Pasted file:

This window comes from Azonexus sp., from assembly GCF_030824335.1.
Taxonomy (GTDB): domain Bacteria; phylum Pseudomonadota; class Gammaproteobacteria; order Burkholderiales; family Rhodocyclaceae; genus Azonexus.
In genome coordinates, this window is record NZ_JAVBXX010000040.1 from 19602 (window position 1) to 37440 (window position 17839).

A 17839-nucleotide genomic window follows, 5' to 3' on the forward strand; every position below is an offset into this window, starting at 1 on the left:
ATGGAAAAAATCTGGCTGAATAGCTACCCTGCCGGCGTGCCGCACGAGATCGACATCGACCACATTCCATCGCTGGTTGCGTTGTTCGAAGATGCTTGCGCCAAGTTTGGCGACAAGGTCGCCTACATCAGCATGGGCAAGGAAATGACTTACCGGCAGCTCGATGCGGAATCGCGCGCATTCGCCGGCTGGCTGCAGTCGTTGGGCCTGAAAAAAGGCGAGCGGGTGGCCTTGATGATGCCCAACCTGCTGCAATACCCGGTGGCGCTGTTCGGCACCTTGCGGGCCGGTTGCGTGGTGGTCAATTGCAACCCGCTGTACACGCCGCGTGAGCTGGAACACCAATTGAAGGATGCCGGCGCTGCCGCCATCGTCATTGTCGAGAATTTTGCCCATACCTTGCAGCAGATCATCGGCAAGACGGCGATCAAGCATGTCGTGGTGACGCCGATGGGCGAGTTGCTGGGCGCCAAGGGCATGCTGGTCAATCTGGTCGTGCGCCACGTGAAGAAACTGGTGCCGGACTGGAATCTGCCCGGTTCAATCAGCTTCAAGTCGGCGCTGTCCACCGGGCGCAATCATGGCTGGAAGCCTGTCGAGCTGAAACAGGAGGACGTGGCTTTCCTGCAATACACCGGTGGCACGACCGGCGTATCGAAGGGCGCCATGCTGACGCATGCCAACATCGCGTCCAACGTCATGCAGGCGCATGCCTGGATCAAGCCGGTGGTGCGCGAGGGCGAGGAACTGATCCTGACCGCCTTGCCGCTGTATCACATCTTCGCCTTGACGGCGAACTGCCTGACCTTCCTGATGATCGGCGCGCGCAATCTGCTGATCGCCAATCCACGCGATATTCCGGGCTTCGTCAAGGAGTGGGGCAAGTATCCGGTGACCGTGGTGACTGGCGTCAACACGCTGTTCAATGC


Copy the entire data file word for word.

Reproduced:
This window comes from Azonexus sp., from assembly GCF_030824335.1.
Taxonomy (GTDB): domain Bacteria; phylum Pseudomonadota; class Gammaproteobacteria; order Burkholderiales; family Rhodocyclaceae; genus Azonexus.
In genome coordinates, this window is record NZ_JAVBXX010000040.1 from 19602 (window position 1) to 37440 (window position 17839).

A 17839-nucleotide genomic window follows, 5' to 3' on the forward strand; every position below is an offset into this window, starting at 1 on the left:
ATGGAAAAAATCTGGCTGAATAGCTACCCTGCCGGCGTGCCGCACGAGATCGACATCGACCACATTCCATCGCTGGTTGCGTTGTTCGAAGATGCTTGCGCCAAGTTTGGCGACAAGGTCGCCTACATCAGCATGGGCAAGGAAATGACTTACCGGCAGCTCGATGCGGAATCGCGCGCATTCGCCGGCTGGCTGCAGTCGTTGGGCCTGAAAAAAGGCGAGCGGGTGGCCTTGATGATGCCCAACCTGCTGCAATACCCGGTGGCGCTGTTCGGCACCTTGCGGGCCGGTTGCGTGGTGGTCAATTGCAACCCGCTGTACACGCCGCGTGAGCTGGAACACCAATTGAAGGATGCCGGCGCTGCCGCCATCGTCATTGTCGAGAATTTTGCCCATACCTTGCAGCAGATCATCGGCAAGACGGCGATCAAGCATGTCGTGGTGACGCCGATGGGCGAGTTGCTGGGCGCCAAGGGCATGCTGGTCAATCTGGTCGTGCGCCACGTGAAGAAACTGGTGCCGGACTGGAATCTGCCCGGTTCAATCAGCTTCAAGTCGGCGCTGTCCACCGGGCGCAATCATGGCTGGAAGCCTGTCGAGCTGAAACAGGAGGACGTGGCTTTCCTGCAATACACCGGTGGCACGACCGGCGTATCGAAGGGCGCCATGCTGACGCATGCCAACATCGCGTCCAACGTCATGCAGGCGCATGCCTGGATCAAGCCGGTGGTGCGCGAGGGCGAGGAACTGATCCTGACCGCCTTGCCGCTGTATCACATCTTCGCCTTGACGGCGAACTGCCTGACCTTCCTGATGATCGGCGCGCGCAATCTGCTGATCGCCAATCCACGCGATATTCCGGGCTTCGTCAAGGAGTGGGGCAAGTATCCGGTGACCGTGGTGACTGGCGTCAACACGCTGTTCAATGC